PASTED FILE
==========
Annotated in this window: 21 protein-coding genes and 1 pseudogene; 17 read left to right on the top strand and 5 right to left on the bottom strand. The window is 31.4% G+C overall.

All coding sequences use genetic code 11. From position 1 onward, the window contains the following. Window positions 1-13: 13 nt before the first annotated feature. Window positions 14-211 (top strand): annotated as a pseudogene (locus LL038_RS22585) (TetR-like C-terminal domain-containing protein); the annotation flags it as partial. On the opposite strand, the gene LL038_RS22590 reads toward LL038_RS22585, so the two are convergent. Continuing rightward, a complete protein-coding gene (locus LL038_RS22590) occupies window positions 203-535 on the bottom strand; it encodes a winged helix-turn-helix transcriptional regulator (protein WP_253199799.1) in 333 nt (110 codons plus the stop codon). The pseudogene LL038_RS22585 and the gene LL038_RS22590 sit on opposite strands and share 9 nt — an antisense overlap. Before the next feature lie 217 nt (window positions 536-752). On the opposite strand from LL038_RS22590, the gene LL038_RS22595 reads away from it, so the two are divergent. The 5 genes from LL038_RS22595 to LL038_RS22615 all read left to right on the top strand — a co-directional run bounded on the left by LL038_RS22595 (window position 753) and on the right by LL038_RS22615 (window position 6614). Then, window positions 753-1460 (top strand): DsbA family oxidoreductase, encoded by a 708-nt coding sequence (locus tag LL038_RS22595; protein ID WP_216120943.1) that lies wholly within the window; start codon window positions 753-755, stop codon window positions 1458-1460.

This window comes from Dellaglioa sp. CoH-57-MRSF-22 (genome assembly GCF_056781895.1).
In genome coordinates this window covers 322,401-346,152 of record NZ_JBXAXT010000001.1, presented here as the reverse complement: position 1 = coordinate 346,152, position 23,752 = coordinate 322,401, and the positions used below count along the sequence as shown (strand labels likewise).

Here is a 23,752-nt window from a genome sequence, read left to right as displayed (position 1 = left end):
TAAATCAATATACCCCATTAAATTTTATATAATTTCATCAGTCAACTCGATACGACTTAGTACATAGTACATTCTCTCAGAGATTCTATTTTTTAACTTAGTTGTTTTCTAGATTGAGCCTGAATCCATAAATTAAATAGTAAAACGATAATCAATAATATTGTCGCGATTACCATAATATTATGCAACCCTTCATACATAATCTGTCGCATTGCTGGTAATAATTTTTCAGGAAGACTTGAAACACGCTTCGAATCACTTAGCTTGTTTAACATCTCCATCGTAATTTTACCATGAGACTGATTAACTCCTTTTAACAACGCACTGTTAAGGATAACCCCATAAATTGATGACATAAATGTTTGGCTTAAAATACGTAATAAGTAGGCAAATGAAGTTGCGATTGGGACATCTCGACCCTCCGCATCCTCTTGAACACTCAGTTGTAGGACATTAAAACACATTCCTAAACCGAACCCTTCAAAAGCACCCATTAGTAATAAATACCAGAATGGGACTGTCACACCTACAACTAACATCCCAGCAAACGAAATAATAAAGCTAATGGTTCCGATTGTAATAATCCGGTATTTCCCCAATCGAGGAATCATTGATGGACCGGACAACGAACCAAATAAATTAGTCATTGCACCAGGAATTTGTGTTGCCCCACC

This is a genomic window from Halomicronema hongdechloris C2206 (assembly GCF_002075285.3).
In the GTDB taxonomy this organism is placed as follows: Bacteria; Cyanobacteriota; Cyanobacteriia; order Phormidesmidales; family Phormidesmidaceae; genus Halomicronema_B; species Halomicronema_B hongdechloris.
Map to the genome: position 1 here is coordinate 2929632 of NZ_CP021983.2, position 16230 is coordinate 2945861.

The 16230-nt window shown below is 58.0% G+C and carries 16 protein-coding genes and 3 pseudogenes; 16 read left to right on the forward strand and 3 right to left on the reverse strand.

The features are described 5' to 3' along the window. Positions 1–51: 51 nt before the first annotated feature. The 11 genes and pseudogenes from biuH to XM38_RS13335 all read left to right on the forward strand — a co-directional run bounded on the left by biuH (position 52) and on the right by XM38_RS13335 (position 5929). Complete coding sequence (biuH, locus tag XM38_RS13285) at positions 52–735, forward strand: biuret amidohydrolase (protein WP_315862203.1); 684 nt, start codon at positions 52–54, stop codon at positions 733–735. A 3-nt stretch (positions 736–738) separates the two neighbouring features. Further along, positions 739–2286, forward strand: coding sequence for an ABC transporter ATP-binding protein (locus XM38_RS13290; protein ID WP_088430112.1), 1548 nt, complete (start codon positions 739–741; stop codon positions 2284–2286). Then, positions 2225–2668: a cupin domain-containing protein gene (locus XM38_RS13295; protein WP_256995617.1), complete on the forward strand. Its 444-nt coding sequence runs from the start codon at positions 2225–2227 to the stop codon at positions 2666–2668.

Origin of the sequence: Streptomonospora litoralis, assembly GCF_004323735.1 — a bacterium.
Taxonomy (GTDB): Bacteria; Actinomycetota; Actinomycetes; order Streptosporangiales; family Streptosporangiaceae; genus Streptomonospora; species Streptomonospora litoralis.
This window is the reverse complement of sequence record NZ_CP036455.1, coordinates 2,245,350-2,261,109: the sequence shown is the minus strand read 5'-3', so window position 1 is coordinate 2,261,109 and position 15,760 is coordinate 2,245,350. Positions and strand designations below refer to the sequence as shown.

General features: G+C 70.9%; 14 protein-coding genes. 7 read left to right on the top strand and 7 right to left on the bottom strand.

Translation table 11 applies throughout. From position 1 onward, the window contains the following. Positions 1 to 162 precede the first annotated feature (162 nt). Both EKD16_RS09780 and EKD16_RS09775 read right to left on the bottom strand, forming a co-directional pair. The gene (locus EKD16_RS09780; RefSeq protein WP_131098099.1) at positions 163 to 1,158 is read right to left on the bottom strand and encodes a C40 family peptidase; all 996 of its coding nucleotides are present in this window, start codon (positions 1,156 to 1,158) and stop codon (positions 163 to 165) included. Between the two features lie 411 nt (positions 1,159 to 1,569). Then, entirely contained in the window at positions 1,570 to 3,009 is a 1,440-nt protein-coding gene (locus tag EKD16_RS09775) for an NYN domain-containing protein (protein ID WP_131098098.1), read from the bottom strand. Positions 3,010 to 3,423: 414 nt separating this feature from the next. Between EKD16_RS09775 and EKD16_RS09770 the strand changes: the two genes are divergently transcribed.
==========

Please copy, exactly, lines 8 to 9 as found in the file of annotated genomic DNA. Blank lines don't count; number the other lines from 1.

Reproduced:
In the GTDB taxonomy this organism is placed as follows: Bacteria; Cyanobacteriota; Cyanobacteriia; order Phormidesmidales; family Phormidesmidaceae; genus Halomicronema_B; species Halomicronema_B hongdechloris.
Map to the genome: position 1 here is coordinate 2929632 of NZ_CP021983.2, position 16230 is coordinate 2945861.